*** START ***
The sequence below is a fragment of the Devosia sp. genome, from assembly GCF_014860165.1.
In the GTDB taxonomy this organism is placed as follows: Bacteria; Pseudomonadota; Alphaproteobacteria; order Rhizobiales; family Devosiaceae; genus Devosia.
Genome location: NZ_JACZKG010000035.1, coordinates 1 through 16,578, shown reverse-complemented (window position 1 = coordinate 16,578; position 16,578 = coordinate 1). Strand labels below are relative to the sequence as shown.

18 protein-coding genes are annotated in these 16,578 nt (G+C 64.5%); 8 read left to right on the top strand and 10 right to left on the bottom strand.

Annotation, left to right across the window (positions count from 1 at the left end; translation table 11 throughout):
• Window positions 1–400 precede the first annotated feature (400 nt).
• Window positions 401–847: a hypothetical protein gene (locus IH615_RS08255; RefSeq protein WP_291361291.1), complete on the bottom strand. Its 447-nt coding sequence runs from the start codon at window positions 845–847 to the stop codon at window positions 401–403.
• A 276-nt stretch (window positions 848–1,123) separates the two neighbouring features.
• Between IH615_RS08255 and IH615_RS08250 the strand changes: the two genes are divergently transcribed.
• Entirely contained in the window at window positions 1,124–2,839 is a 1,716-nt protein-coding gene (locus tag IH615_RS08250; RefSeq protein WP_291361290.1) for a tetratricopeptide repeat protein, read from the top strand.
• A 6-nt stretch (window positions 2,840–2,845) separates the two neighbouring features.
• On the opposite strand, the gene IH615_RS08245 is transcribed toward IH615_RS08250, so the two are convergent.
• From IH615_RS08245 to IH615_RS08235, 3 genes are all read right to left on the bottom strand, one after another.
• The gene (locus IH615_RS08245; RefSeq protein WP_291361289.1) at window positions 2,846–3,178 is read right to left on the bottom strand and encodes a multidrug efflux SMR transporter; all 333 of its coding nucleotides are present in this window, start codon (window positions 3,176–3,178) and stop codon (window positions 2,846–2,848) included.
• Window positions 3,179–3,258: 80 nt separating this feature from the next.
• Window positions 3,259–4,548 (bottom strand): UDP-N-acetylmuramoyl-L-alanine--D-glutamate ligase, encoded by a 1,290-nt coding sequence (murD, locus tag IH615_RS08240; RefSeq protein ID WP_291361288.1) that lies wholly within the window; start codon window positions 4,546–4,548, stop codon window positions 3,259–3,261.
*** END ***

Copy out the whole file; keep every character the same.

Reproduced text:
The sequence below is a fragment of the Devosia sp. genome, from assembly GCF_014860165.1.
In the GTDB taxonomy this organism is placed as follows: Bacteria; Pseudomonadota; Alphaproteobacteria; order Rhizobiales; family Devosiaceae; genus Devosia.
Genome location: NZ_JACZKG010000035.1, coordinates 1 through 16,578, shown reverse-complemented (window position 1 = coordinate 16,578; position 16,578 = coordinate 1). Strand labels below are relative to the sequence as shown.

18 protein-coding genes are annotated in these 16,578 nt (G+C 64.5%); 8 read left to right on the top strand and 10 right to left on the bottom strand.

Annotation, left to right across the window (positions count from 1 at the left end; translation table 11 throughout):
• Window positions 1–400 precede the first annotated feature (400 nt).
• Window positions 401–847: a hypothetical protein gene (locus IH615_RS08255; RefSeq protein WP_291361291.1), complete on the bottom strand. Its 447-nt coding sequence runs from the start codon at window positions 845–847 to the stop codon at window positions 401–403.
• A 276-nt stretch (window positions 848–1,123) separates the two neighbouring features.
• Between IH615_RS08255 and IH615_RS08250 the strand changes: the two genes are divergently transcribed.
• Entirely contained in the window at window positions 1,124–2,839 is a 1,716-nt protein-coding gene (locus tag IH615_RS08250; RefSeq protein WP_291361290.1) for a tetratricopeptide repeat protein, read from the top strand.
• A 6-nt stretch (window positions 2,840–2,845) separates the two neighbouring features.
• On the opposite strand, the gene IH615_RS08245 is transcribed toward IH615_RS08250, so the two are convergent.
• From IH615_RS08245 to IH615_RS08235, 3 genes are all read right to left on the bottom strand, one after another.
• The gene (locus IH615_RS08245; RefSeq protein WP_291361289.1) at window positions 2,846–3,178 is read right to left on the bottom strand and encodes a multidrug efflux SMR transporter; all 333 of its coding nucleotides are present in this window, start codon (window positions 3,176–3,178) and stop codon (window positions 2,846–2,848) included.
• Window positions 3,179–3,258: 80 nt separating this feature from the next.
• Window positions 3,259–4,548 (bottom strand): UDP-N-acetylmuramoyl-L-alanine--D-glutamate ligase, encoded by a 1,290-nt coding sequence (murD, locus tag IH615_RS08240; RefSeq protein ID WP_291361288.1) that lies wholly within the window; start codon window positions 4,546–4,548, stop codon window positions 3,259–3,261.